Written by 2:50 pm News

The NBA routinely leads the way in sports activism. Here’s why.

The goal was to take a real stand against the ongoing spate of police violence plaguing the country. But a second message became abundantly clear: Where the NBA’s biggest stars go, others will follow.

There are some key factors that help grease the wheels of the NBA’s ongoing activism. And it begins with some simple math.

It’s no secret the NBA has the highest percentage of Black players of any major sport in the US. In 2019, about 74% of players in the NBA identified as Black, and about 83% were people of color, according to data from The Institute for Diversity and Ethics in Sport. For comparison, about 59% of NFL players in 2019 identified as Black, and Black players made up only 8.4% of MLB Opening Day rosters in 2018.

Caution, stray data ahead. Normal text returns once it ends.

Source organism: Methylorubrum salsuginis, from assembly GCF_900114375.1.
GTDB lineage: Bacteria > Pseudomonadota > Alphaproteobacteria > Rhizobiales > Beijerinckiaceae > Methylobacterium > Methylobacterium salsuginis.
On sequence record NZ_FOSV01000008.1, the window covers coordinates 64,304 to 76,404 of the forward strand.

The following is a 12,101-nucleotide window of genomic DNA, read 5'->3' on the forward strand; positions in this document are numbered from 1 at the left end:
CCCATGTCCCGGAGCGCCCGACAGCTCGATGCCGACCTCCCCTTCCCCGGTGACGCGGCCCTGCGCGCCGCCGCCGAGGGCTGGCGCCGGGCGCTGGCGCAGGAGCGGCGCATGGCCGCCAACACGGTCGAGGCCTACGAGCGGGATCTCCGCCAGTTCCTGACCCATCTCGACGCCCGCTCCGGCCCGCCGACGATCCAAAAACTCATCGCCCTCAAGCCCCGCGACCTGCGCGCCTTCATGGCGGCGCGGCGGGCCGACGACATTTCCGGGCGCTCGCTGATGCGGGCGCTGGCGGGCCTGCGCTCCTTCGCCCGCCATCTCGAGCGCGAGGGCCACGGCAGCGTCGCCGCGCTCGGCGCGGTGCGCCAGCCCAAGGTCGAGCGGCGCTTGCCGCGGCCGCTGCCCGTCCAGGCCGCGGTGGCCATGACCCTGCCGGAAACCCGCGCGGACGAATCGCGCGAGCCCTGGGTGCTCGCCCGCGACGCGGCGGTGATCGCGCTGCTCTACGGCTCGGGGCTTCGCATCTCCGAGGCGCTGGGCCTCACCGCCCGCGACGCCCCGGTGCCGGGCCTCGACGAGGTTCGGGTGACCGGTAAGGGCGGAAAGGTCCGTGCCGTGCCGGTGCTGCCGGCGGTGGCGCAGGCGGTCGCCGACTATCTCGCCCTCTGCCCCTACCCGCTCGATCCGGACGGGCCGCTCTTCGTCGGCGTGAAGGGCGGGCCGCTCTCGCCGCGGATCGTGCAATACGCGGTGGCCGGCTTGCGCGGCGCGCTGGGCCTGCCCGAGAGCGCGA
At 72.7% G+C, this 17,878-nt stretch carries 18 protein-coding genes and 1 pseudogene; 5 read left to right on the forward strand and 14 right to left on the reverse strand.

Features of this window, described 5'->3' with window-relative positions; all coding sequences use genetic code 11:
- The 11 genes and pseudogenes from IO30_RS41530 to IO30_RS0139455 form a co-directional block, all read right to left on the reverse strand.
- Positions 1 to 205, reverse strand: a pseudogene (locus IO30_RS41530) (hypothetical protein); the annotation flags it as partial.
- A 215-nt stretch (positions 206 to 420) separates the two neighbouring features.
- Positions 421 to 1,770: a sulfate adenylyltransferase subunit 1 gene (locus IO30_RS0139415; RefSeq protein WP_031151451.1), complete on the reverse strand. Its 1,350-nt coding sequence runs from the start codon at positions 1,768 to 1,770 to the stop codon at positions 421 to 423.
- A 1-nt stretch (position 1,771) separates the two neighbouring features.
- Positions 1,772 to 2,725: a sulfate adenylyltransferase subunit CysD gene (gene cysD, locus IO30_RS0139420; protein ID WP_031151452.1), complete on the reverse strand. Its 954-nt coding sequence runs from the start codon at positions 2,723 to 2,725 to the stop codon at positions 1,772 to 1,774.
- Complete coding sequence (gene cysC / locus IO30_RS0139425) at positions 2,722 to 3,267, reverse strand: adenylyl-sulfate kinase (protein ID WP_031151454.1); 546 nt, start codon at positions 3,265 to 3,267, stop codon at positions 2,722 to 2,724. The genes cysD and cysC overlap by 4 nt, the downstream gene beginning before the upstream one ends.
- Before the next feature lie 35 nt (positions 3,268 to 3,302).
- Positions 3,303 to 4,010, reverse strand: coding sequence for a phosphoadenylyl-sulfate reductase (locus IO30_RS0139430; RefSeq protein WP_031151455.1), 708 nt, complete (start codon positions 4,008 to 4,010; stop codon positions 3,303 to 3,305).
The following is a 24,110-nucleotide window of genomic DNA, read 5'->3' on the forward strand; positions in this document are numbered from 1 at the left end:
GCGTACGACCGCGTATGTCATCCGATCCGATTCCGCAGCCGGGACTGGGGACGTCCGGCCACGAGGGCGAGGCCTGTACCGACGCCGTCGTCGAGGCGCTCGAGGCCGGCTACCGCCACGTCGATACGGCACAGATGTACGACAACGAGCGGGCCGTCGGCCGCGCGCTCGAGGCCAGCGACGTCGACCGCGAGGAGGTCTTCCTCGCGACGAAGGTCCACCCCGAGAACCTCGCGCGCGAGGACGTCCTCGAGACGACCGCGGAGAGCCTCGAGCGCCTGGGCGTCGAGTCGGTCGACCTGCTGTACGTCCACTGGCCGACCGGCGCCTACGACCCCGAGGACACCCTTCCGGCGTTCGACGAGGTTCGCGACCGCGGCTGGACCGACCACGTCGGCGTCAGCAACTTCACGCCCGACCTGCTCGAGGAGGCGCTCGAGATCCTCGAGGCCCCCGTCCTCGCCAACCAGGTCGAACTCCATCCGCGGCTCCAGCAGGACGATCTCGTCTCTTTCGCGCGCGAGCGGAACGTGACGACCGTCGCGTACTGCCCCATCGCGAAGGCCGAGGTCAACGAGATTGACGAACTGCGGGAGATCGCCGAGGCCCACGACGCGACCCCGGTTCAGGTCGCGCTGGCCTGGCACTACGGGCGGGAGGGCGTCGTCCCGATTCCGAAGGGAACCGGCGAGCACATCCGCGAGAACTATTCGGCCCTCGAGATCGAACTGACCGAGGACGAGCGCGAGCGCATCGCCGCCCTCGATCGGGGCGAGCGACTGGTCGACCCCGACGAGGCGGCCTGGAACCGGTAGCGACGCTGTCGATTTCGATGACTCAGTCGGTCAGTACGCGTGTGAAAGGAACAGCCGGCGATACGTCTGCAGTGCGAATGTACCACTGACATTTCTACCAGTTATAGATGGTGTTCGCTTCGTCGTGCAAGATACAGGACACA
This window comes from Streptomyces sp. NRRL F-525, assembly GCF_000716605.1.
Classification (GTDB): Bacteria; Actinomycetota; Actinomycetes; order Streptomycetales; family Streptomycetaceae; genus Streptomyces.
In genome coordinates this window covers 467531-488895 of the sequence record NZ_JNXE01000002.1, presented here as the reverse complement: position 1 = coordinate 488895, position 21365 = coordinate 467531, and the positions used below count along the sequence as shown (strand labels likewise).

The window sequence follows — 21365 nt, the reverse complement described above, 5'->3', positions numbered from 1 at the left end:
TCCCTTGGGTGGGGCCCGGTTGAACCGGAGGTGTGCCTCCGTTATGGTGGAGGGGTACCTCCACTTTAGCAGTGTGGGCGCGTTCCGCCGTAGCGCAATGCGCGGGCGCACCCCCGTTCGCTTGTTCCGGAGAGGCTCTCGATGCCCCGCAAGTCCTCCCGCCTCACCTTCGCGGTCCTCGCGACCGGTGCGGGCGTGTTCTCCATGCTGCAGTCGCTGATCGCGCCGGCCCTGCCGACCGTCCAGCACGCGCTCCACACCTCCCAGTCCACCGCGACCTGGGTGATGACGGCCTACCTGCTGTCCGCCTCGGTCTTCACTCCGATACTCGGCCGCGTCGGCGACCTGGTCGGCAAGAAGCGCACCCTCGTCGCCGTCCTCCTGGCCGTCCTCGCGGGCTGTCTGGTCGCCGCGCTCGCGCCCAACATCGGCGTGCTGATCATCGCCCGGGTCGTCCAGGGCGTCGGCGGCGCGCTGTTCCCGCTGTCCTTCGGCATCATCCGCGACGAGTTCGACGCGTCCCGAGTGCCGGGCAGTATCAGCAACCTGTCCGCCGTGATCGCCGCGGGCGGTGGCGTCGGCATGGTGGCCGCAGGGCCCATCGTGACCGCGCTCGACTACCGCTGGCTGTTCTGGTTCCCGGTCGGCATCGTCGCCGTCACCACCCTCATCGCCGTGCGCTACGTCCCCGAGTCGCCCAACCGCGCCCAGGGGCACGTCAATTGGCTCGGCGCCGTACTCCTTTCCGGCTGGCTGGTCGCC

This trend extends into leadership roles: At the beginning of July, 32% of the league’s general managers were Black. At the start of the 2019 season, 23% of head coaches were Black. Taken alone, these statistics are far from ideal in a league dominated by Black players. But they’re the highest among men’s professional leagues.
In all, it’s not hard to imagine that this diversity extends to the league’s fans and supporters. An analysis from FiveThirtyEight reveals NBA fans are also the most liberal-leaning of all major men’s sports fanbases. With such an audience, progressive messages of racial justice from players are much more likely to find a receptive ear.

Its players know their star power